The excitement built with the acquisitions of Heatley and Setoguchi and their scoring capabilities. The team shot out of the gate to a 20-7-3 start to the 2011-12 season, standing on top of the NHL standings. Injuries to Setoguchi, Guillame Latendresse, Pierre-Marc Bouchard, Jared Spurgeon and Mikko Koivu led to a terrible collapse for a team that failed to make the playoffs, again.
Then, on July 4, 2012, GM Chuck Fletcher and owner Craig Leipold threw $196 million at U.S. Olympians, Zach Parise and Ryan Suter.
Then, the lockout hit.
The buzz gradually died down.
Today, that buzz is back. It's time to drop the puck... for a scrimmage.
Tonight's scrimmage with the Houston Aeros is 100% free to fans, but the tickets were gone in a flash. The Wild and their team stores, The Hockey Lodge, are offering 50% off almost everything in their team stores today. Lines were packed at their three locations in Burnsville, Maplewood and St. Paul. Fans were tweeting photos, a must see, to Star Tribune's hockey writer Michael Russo (@Russostrib).
I'm guessing a popular purchase today will have a few "No. 11s" on the back of them.
Parise, a Minnesotan, is returning home to play for the Wild. His father wore No. 11 when he played for the Minnesota North Stars; Saturday night should be a special day for the Parise family. Let's call tonight the Bachelor party; Saturday's the wedding, followed by the 13-year marriage. Suter's the best man, Leipold's the bride's father, coach Mike Yeo's the minister, Koivu's the matron of honor and Mikael Granlund is the ring bearer.
Marriages are not all fun and games. Joe Mauer is experiencing the dark side of being the highest paid hometown hero. Why? Because the Twins aren't winning, he's not hitting home runs, and his injury woes continue. It got so bad that Mauer was getting booed at Target Field... during his All-Star season.
What does Parise bring to the Wild other than his contagious smile, baby-holding features on local newscasts and his jersey sales? He brings an all around All-Star performance.
The guy works like a third-liner, kills penalties like a specialist, passes like a playmaker and scores like a superstar. He gives the Wild an elite penalty kill unit, arguably one of the top penalty killing forwards in the league; career-high seven short-handed points last season.
He's tallied at least 30 goals in his last five healthy seasons. He has 37 career game-winning goals, and if it weren't for Sidney Crosby's soft goal in the 2010 Winter Olympics, his Gold Medal, game-tying goal would be a ton more legendary, not just a footnote.
Parise is coming off his season as the captain of last year's Stanley Cup runner up New Jersey Devils. He brings leadership, character, speed, physicality and world-class hockey sense. Koivu doesn't have to do it all anymore. The last few years Koivu has had to play every game like Game 7 of the Finals, leading to overuse and injuries.
Parise and Suter will always be tied together, but Parise might have more pressure on him because forwards are judged heavily.
Meanwhile, Suter will have to be the MVP of the Wild.
Minnesota lacks depth on the blueline with the injuries to Marco Scandella and Jonas Brodin. Keep in mind, Scandella was sent down last season to the AHL to work on his game and Brodin has never played in the NHL.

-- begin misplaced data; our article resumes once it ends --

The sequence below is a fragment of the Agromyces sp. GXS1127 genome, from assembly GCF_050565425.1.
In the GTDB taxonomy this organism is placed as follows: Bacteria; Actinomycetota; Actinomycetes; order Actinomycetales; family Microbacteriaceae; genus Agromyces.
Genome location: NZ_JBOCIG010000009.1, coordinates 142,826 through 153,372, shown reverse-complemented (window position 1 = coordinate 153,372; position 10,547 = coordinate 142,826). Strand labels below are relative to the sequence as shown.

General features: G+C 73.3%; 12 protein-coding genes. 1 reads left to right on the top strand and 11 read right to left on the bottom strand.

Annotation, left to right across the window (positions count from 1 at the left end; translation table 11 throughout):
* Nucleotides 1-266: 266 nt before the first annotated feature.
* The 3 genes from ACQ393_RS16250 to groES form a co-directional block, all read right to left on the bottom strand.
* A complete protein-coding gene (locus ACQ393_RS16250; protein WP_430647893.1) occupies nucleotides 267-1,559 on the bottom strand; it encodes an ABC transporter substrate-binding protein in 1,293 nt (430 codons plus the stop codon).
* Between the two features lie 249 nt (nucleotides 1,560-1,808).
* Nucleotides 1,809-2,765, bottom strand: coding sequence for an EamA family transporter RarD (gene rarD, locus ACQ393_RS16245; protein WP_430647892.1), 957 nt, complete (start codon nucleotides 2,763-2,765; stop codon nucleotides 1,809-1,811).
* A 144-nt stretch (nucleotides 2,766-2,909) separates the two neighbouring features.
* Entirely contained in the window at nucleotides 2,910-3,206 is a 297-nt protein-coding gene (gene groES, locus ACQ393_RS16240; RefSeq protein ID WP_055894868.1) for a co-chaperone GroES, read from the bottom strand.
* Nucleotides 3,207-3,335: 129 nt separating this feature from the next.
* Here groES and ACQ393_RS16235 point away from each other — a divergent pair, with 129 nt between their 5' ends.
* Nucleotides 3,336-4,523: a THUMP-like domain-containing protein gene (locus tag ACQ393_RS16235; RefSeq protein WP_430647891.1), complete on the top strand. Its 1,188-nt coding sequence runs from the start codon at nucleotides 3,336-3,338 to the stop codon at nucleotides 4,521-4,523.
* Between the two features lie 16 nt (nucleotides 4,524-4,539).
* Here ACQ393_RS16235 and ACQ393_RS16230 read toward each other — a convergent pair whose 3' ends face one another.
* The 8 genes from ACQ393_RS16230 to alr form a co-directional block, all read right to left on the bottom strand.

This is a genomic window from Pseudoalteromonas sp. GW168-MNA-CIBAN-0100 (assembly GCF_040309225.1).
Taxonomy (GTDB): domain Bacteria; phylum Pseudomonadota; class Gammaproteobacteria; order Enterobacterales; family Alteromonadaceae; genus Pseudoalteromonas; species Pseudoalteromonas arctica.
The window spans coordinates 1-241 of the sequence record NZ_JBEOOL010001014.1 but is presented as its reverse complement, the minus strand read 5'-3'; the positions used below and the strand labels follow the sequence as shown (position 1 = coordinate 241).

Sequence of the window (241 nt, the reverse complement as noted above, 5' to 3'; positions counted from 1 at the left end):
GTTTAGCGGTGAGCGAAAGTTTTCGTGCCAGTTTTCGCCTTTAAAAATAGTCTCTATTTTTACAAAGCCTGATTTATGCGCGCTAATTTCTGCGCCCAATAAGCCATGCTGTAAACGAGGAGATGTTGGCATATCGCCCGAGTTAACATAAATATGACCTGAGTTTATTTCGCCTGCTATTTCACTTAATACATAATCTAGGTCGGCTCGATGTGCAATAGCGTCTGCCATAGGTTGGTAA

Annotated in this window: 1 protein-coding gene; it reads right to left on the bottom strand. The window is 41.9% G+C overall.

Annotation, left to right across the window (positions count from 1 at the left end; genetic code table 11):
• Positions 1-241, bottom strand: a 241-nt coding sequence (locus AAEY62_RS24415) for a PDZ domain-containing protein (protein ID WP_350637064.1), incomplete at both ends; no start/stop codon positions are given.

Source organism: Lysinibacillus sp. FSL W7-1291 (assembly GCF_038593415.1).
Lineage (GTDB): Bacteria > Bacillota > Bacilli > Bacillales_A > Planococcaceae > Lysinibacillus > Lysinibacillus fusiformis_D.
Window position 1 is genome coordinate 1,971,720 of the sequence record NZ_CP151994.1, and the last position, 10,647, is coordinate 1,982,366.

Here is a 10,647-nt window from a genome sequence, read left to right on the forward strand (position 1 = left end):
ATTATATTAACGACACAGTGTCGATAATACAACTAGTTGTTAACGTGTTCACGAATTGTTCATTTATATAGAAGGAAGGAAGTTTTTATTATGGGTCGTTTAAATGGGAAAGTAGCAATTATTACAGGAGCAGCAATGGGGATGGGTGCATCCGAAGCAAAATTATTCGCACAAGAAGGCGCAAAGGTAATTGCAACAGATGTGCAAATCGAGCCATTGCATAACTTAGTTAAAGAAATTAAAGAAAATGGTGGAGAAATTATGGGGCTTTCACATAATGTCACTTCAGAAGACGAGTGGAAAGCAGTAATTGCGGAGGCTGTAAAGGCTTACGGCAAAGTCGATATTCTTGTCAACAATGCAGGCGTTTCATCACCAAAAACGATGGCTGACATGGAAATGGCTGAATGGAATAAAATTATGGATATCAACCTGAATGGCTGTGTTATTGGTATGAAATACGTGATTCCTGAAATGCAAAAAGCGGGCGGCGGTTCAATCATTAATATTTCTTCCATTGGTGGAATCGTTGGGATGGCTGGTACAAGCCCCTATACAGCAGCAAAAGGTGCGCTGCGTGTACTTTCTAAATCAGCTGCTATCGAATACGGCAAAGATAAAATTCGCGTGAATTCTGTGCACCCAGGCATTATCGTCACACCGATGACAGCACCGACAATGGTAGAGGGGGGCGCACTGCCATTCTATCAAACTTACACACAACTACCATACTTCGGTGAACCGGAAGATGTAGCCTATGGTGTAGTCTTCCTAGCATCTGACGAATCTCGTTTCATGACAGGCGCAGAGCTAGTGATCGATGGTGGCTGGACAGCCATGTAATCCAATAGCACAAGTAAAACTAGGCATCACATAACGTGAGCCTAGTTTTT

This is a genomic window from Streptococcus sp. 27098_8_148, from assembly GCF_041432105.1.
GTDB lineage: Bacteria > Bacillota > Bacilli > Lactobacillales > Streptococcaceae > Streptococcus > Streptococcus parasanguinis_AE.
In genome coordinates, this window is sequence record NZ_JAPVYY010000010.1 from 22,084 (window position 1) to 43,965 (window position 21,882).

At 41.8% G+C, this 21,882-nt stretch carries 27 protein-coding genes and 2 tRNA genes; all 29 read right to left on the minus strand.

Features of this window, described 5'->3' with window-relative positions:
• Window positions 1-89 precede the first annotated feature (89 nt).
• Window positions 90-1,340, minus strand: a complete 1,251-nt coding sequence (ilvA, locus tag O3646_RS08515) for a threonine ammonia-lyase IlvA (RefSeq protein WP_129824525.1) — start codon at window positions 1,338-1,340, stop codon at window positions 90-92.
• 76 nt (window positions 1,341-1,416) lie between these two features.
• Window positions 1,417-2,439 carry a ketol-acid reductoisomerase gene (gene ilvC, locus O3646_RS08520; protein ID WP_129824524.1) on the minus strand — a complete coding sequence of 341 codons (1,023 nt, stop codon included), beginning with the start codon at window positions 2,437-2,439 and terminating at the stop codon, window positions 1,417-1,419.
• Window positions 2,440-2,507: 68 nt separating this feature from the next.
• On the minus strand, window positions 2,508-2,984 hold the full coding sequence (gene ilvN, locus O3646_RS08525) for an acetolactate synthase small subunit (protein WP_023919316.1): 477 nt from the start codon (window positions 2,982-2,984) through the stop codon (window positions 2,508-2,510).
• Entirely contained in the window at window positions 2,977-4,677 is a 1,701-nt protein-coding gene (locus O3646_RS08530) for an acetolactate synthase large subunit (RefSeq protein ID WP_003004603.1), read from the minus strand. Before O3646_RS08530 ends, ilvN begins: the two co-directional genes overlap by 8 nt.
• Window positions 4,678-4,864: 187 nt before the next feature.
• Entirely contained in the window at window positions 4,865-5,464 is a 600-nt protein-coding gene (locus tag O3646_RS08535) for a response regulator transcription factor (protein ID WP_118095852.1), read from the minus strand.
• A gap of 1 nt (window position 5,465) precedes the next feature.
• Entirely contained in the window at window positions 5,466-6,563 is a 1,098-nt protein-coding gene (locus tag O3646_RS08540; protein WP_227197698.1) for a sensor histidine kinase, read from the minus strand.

Tom Gilbert, Suter's former Wisconsin Badgers teammate, has only been with the Wild for a short time. Spurgeon is small, but was the Wild's most consistent defenseman last season. Then there's the "other three:" Clayton Stoner, Nate Prosser and Justin Falk. These guys have all had their ups and downs with the Wild, but management and the coaching staff appears to have confidence in them... they have no other choice.
This leaves the Wild with exactly six healthy defensemen as they search this week for possibly one more. The obvious choice was supposed to be Steven Kampfer, who has played 61 career games in the NHL with the Boston Bruins and the Wild. However, Kampfer is coming off an injury and has an alarming minus-14 in 17 games played with Houston so far this season.
Matthew Dumba, the Wild's first round pick last summer, was invited to camp this week, but I'm guessing he'll play the maximum of five games allowed to keep his current status before heading back to the WHL's Red Deer Rebels.
Suter is about to take on his biggest challenge as an NHL defenseman and it will all have to be done without former teammate and NHL All-Star Shea Weber.
Currently, Suter sits at 10/1 odds to win the Norris Trophy, according to Bovada. There's no question he'll get the ice time and the opportunities to be in the conversation, especially since he will no longer be in the shadow of Weber. He'll be on the first unit powerplay, first unit penalty kill and all critical minutes in between.
Suter is getting paid the same as Parise and the expectations are high for the Madison native inside the organization. He will have to produce or the Wild are in big trouble.
As of now Suter, has been paired with Spurgeon, but it wouldn't surprise me if he gets minutes with his good friend Gilbert, whom I sure helped bring Suter to Minnesota.
This doesn't even include how important Rookie of the Year hopeful Granlund will be to the Wild's scoring depth and at the center position. This doesn't include the health of Pierre-Marc Bouchard. It doesn't include the acquisitions of Zenon Konopka and Torrey Mitchell. And it doesn't include the future prospects within the organization of Coyle, Jason Zucker, Johan Larsson, Matthew Hackett and many more.
The Xcel Energy Center will be packed with No. 11's and No. 20's tonight and all season long. They will both have to be at their best this season for the Wild to live up to their high expectations and the organization's playoff drought.